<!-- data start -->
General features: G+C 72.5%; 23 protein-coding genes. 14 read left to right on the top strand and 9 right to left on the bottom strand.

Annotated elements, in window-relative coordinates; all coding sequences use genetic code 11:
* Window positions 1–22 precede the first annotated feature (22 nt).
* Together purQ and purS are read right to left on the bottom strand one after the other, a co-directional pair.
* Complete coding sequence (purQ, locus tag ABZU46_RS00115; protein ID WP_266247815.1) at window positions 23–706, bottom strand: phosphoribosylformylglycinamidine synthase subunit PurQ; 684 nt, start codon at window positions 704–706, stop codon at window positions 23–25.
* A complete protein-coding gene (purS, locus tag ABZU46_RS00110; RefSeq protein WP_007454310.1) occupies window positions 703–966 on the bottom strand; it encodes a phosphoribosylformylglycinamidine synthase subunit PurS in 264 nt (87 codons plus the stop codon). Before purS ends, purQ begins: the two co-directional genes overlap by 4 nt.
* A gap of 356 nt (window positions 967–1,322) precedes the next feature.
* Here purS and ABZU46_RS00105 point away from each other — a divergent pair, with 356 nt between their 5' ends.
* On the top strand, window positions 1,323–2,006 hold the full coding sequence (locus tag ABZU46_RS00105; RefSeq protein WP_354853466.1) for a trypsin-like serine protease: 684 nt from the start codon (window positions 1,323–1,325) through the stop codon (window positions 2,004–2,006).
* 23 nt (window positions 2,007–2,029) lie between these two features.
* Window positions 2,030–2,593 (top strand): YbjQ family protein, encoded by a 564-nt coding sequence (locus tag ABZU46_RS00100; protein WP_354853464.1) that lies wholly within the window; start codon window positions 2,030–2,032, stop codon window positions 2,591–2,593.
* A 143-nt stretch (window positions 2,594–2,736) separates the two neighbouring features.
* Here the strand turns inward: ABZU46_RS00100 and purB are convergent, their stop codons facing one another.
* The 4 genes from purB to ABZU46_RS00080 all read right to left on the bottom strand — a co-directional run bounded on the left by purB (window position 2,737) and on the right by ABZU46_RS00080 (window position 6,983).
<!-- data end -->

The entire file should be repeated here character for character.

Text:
General features: G+C 72.5%; 23 protein-coding genes. 14 read left to right on the top strand and 9 right to left on the bottom strand.

Annotated elements, in window-relative coordinates; all coding sequences use genetic code 11:
* Window positions 1–22 precede the first annotated feature (22 nt).
* Together purQ and purS are read right to left on the bottom strand one after the other, a co-directional pair.
* Complete coding sequence (purQ, locus tag ABZU46_RS00115; protein ID WP_266247815.1) at window positions 23–706, bottom strand: phosphoribosylformylglycinamidine synthase subunit PurQ; 684 nt, start codon at window positions 704–706, stop codon at window positions 23–25.
* A complete protein-coding gene (purS, locus tag ABZU46_RS00110; RefSeq protein WP_007454310.1) occupies window positions 703–966 on the bottom strand; it encodes a phosphoribosylformylglycinamidine synthase subunit PurS in 264 nt (87 codons plus the stop codon). Before purS ends, purQ begins: the two co-directional genes overlap by 4 nt.
* A gap of 356 nt (window positions 967–1,322) precedes the next feature.
* Here purS and ABZU46_RS00105 point away from each other — a divergent pair, with 356 nt between their 5' ends.
* On the top strand, window positions 1,323–2,006 hold the full coding sequence (locus tag ABZU46_RS00105; RefSeq protein WP_354853466.1) for a trypsin-like serine protease: 684 nt from the start codon (window positions 1,323–1,325) through the stop codon (window positions 2,004–2,006).
* 23 nt (window positions 2,007–2,029) lie between these two features.
* Window positions 2,030–2,593 (top strand): YbjQ family protein, encoded by a 564-nt coding sequence (locus tag ABZU46_RS00100; protein WP_354853464.1) that lies wholly within the window; start codon window positions 2,030–2,032, stop codon window positions 2,591–2,593.
* A 143-nt stretch (window positions 2,594–2,736) separates the two neighbouring features.
* Here the strand turns inward: ABZU46_RS00100 and purB are convergent, their stop codons facing one another.
* The 4 genes from purB to ABZU46_RS00080 all read right to left on the bottom strand — a co-directional run bounded on the left by purB (window position 2,737) and on the right by ABZU46_RS00080 (window position 6,983).